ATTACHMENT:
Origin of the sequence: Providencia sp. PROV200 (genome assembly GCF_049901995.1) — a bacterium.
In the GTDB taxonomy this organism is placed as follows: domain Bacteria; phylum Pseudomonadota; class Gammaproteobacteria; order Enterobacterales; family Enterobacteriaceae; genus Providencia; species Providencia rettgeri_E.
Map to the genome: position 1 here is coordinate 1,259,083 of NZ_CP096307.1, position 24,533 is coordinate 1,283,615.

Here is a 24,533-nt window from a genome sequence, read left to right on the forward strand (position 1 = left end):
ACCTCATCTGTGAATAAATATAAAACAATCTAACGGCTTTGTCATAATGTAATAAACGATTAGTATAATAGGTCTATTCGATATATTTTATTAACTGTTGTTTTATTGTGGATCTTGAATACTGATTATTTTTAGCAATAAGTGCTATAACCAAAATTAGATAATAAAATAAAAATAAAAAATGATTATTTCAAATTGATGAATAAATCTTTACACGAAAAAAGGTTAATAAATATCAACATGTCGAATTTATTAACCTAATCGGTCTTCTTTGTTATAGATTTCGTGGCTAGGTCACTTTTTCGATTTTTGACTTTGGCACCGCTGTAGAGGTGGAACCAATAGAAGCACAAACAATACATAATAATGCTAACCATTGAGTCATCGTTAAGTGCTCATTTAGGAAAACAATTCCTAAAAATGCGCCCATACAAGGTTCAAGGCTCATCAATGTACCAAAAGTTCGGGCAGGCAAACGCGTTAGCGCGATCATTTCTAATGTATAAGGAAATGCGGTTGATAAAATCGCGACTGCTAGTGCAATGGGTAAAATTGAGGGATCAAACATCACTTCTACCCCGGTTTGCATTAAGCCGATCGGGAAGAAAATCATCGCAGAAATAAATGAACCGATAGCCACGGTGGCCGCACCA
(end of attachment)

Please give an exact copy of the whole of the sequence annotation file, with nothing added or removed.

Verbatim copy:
Origin of the sequence: Providencia sp. PROV200 (genome assembly GCF_049901995.1) — a bacterium.
In the GTDB taxonomy this organism is placed as follows: domain Bacteria; phylum Pseudomonadota; class Gammaproteobacteria; order Enterobacterales; family Enterobacteriaceae; genus Providencia; species Providencia rettgeri_E.
Map to the genome: position 1 here is coordinate 1,259,083 of NZ_CP096307.1, position 24,533 is coordinate 1,283,615.

Here is a 24,533-nt window from a genome sequence, read left to right on the forward strand (position 1 = left end):
ACCTCATCTGTGAATAAATATAAAACAATCTAACGGCTTTGTCATAATGTAATAAACGATTAGTATAATAGGTCTATTCGATATATTTTATTAACTGTTGTTTTATTGTGGATCTTGAATACTGATTATTTTTAGCAATAAGTGCTATAACCAAAATTAGATAATAAAATAAAAATAAAAAATGATTATTTCAAATTGATGAATAAATCTTTACACGAAAAAAGGTTAATAAATATCAACATGTCGAATTTATTAACCTAATCGGTCTTCTTTGTTATAGATTTCGTGGCTAGGTCACTTTTTCGATTTTTGACTTTGGCACCGCTGTAGAGGTGGAACCAATAGAAGCACAAACAATACATAATAATGCTAACCATTGAGTCATCGTTAAGTGCTCATTTAGGAAAACAATTCCTAAAAATGCGCCCATACAAGGTTCAAGGCTCATCAATGTACCAAAAGTTCGGGCAGGCAAACGCGTTAGCGCGATCATTTCTAATGTATAAGGAAATGCGGTTGATAAAATCGCGACTGCTAGTGCAATGGGTAAAATTGAGGGATCAAACATCACTTCTACCCCGGTTTGCATTAAGCCGATCGGGAAGAAAATCATCGCAGAAATAAATGAACCGATAGCCACGGTGGCCGCACCA